I Arrived at Greenroyd Avenue in Breightmet just before nine o’clock today and immediately set about organizing and filling seed trays and potting on fruit bushes which will eventually go in peoples gardens should they take up our offer of growing their own food. Time is getting on now with the gardening calender so seed sowing took some priority today and I managed to sow around 200 seeds and plant around a dozen fruit bushes. Tony Cottam and Lisa Forrest of Bolton at Home who are funding and initiating the project due to one of their core objectives being how to best deal with food poverty turned up for a brew and a catch up, this went really well as Bolton at Home are a forward thinking Housing charity who promote independence and empowerment within their community projects, which from my end of things having worked in Community development on a number of occasions before, is a really exciting and refreshing thing to see and be part of, and in many ways is a revolutionary approach in Community development as it doesn’t create a culture of dependency and paternalism between community groups and providers as past models have tended to when outside of their theoretical realm. After the brew and catch up, I dug a hole and planted a plum tree at the front of the hub house, mainly for propaganda purposes so that it sparks residents into thinking about food and possibly growing their own food.
Looking for new growers
Having spent the first few weeks of this project working on the two hub houses and working with two Greenroyd residents families, its now time to start knocking on doors for new potential growers, the first House I knocked on I was met by an elderly man who said that he tried growing things before but his pet dog had wrecked everything, so I put to him that perhaps we could grow something in the front garden, he politely declined and closed the door slowly, the next two houses I knocked on, nobody was at home, I then knocked on the fourth house and was met by a Jamaican fella who was friends of the residents who lived in the house, he promised to pass on a message to them when they were at home about our growing project and said that they would probably be up for it which was music to my ears. And with almost perfect timing I then met the estate rangers who I have been wanting to meet since the project began, they carry out gardening and maintenance type work on the estate but are part of a bigger community group that helps unemployed young people out, and boy do these lads work quick! one of our growers Tracey has a concrete post in her garden that needs moving, the estate rangers assessed the situation there and then and are going over tomorrow to remove the concrete post, which means I can then set about putting some raised beds in her garden next week and really get things moving for Tracey and her Son.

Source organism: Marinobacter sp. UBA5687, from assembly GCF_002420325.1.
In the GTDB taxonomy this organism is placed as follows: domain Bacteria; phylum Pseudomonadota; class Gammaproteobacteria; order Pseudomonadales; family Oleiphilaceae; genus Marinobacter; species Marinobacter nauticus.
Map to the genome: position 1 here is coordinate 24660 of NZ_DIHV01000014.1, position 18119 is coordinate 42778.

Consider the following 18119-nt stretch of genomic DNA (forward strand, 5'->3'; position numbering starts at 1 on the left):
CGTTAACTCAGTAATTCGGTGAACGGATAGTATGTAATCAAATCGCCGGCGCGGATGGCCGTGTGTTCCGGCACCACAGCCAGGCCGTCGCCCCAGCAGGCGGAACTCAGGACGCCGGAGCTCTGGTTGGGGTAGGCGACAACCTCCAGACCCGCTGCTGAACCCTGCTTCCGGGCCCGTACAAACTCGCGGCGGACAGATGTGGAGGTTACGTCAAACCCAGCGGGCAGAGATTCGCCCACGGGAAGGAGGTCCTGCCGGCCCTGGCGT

Gardening after home time
As all of the kids piled out of the local schools at home time I noticed Jamie’s Daughter walking down the hill and asked her if she and her sister were up for some more gardening, she immediately agreed and we set about sowing cucumber and lettuce seed in their front garden. I have said this before but it certainly worthy of saying again, its is really important in the times that we live in that young people learn how to garden and grow food, it might not be something they end up doing regularly, but at least they will be armed with the knowledge of how to grow food when the time comes. After the girls finished filling the seed trays I gave them both a herb grow pack that they have put on their bedroom windowsills to have as their own mini growing project going on inside the house. Ordinarily I might have suggested that they grow the herbs on the kitchen windowsills, but their keenness and wanting to look after the plants and give them all the due care and attention is more important, it is something that they will remember, watching a seed growing and nurturing it is a powerful thing!